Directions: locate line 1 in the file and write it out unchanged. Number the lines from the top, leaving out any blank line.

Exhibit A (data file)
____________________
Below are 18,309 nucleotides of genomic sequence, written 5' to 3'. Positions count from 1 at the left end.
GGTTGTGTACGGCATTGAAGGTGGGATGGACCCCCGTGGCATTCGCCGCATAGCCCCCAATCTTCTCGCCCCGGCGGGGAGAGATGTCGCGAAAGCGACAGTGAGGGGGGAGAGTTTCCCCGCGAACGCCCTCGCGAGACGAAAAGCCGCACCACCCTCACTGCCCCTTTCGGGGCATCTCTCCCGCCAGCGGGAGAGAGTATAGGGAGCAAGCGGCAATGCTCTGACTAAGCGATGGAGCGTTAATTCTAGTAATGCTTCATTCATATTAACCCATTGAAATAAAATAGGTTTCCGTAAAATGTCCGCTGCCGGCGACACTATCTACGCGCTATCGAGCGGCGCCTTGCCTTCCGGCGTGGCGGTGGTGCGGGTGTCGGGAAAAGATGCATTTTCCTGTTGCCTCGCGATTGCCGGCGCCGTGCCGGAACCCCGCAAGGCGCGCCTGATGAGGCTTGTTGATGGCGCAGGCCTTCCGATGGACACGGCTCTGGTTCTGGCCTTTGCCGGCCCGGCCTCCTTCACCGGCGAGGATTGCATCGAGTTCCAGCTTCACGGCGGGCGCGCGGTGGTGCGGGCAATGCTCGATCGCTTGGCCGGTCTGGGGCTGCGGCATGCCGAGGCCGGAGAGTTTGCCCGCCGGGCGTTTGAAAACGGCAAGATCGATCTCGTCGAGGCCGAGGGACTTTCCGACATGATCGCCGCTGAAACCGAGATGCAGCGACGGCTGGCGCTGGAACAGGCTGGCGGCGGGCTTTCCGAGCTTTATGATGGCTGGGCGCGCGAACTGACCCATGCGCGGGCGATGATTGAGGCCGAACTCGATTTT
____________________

Below are 18,309 nucleotides of genomic sequence, written 5' to 3'. Positions count from 1 at the left end.